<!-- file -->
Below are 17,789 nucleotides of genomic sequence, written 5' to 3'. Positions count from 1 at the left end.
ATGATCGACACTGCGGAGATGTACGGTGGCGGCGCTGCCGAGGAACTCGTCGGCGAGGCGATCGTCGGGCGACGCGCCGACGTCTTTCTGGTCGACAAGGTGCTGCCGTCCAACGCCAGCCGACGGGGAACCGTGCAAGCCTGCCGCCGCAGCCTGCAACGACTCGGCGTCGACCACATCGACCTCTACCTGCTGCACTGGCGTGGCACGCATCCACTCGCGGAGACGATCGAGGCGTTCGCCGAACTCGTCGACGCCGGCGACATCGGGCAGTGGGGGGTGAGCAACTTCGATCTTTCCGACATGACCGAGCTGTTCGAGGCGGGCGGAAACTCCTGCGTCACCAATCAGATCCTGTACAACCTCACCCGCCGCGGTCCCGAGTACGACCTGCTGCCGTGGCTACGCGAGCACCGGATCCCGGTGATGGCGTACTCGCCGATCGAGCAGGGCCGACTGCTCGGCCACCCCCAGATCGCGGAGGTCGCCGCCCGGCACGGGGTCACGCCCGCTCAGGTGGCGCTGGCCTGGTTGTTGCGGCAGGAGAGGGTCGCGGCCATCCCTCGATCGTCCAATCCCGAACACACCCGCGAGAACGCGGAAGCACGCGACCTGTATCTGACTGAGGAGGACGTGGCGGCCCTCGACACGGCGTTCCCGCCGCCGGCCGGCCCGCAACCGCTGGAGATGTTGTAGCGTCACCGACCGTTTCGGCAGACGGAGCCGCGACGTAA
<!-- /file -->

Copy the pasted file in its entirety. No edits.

Below are 17,789 nucleotides of genomic sequence, written 5' to 3'. Positions count from 1 at the left end.
ATGATCGACACTGCGGAGATGTACGGTGGCGGCGCTGCCGAGGAACTCGTCGGCGAGGCGATCGTCGGGCGACGCGCCGACGTCTTTCTGGTCGACAAGGTGCTGCCGTCCAACGCCAGCCGACGGGGAACCGTGCAAGCCTGCCGCCGCAGCCTGCAACGACTCGGCGTCGACCACATCGACCTCTACCTGCTGCACTGGCGTGGCACGCATCCACTCGCGGAGACGATCGAGGCGTTCGCCGAACTCGTCGACGCCGGCGACATCGGGCAGTGGGGGGTGAGCAACTTCGATCTTTCCGACATGACCGAGCTGTTCGAGGCGGGCGGAAACTCCTGCGTCACCAATCAGATCCTGTACAACCTCACCCGCCGCGGTCCCGAGTACGACCTGCTGCCGTGGCTACGCGAGCACCGGATCCCGGTGATGGCGTACTCGCCGATCGAGCAGGGCCGACTGCTCGGCCACCCCCAGATCGCGGAGGTCGCCGCCCGGCACGGGGTCACGCCCGCTCAGGTGGCGCTGGCCTGGTTGTTGCGGCAGGAGAGGGTCGCGGCCATCCCTCGATCGTCCAATCCCGAACACACCCGCGAGAACGCGGAAGCACGCGACCTGTATCTGACTGAGGAGGACGTGGCGGCCCTCGACACGGCGTTCCCGCCGCCGGCCGGCCCGCAACCGCTGGAGATGTTGTAGCGTCACCGACCGTTTCGGCAGACGGAGCCGCGACGTAA